Federal officials often tout the dollar amounts in settlements, but credits and tax deductions reduce the actual amount paid.

By Jim Puzzanghera
January 8, 2014, 6:30 p.m.

WASHINGTON — Concerned that targets of federal investigations are getting off lightly, two senators proposed legislation requiring the government to disclose all the details about settlements that allow companies to duck trials on allegations of wrongdoing.

The bipartisan legislation, unveiled Wednesday by Sens. Elizabeth Warren (D-Mass.) and Tom Coburn (R-Okla.), reflects concern on Capitol Hill that big banks such as JPMorgan Chase & Co. and other companies involved in the subprime housing boom and financial crisis often settle to avoid potentially steeper penalties and court costs.

Federal officials often tout the dollar amounts obtained in settlements, Warren and Coburn said, but those figures can be misleading because credits and tax deductions reduce the actual amount paid by the companies.

“Too often, the details of these agreements … are hidden from the public,” Warren said. “Agencies tout a top-line sticker price of the settlement but don’t disclose significant details that dramatically alter the cost” to the companies.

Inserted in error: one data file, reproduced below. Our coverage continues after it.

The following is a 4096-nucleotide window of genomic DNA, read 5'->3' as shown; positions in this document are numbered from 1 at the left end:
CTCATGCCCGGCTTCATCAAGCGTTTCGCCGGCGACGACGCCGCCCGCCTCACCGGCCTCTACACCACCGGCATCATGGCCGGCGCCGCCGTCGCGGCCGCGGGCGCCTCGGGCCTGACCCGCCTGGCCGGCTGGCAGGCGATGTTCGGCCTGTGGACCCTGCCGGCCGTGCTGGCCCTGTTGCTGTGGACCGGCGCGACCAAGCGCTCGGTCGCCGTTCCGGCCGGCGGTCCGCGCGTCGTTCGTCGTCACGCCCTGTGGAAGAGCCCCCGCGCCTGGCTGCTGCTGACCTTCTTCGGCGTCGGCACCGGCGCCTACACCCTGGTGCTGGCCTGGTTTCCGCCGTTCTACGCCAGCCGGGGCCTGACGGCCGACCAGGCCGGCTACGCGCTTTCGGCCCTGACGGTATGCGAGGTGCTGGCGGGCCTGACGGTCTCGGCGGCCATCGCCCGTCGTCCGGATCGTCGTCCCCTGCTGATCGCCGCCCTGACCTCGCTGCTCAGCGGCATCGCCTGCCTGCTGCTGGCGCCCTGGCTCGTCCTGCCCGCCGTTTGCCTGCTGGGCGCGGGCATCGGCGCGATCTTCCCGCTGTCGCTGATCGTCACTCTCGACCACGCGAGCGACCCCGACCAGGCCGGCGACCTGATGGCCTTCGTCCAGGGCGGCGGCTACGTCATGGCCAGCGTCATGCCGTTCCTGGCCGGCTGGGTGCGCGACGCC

Warren cited an $8.5-billion settlement last year between federal regulators and 10 financial firms over claims of deficient practices in servicing mortgages and processing foreclosures.

The settlement included $5.2 billion to modify homeowners’ mortgages, but the public announcement left out a key detail: The companies got inflated credits for forgiving fractions of unpaid loans. A bank, for example, could get a $500,000 credit for reducing the balance of a $500,000 mortgage by just $15,000, she said.

With federal authorities seemingly stymied on criminal prosecutions stemming from the mortgage and financial crises, lawmakers are pushing for tougher terms in settlements.

Their efforts already are having an effect.

Securities and Exchange Commission Chairwoman Mary Jo White said last year that the agency would push for admissions of wrongdoing when settling some of its civil cases, reversing a policy of allowing companies and individuals to neither admit nor deny liability.

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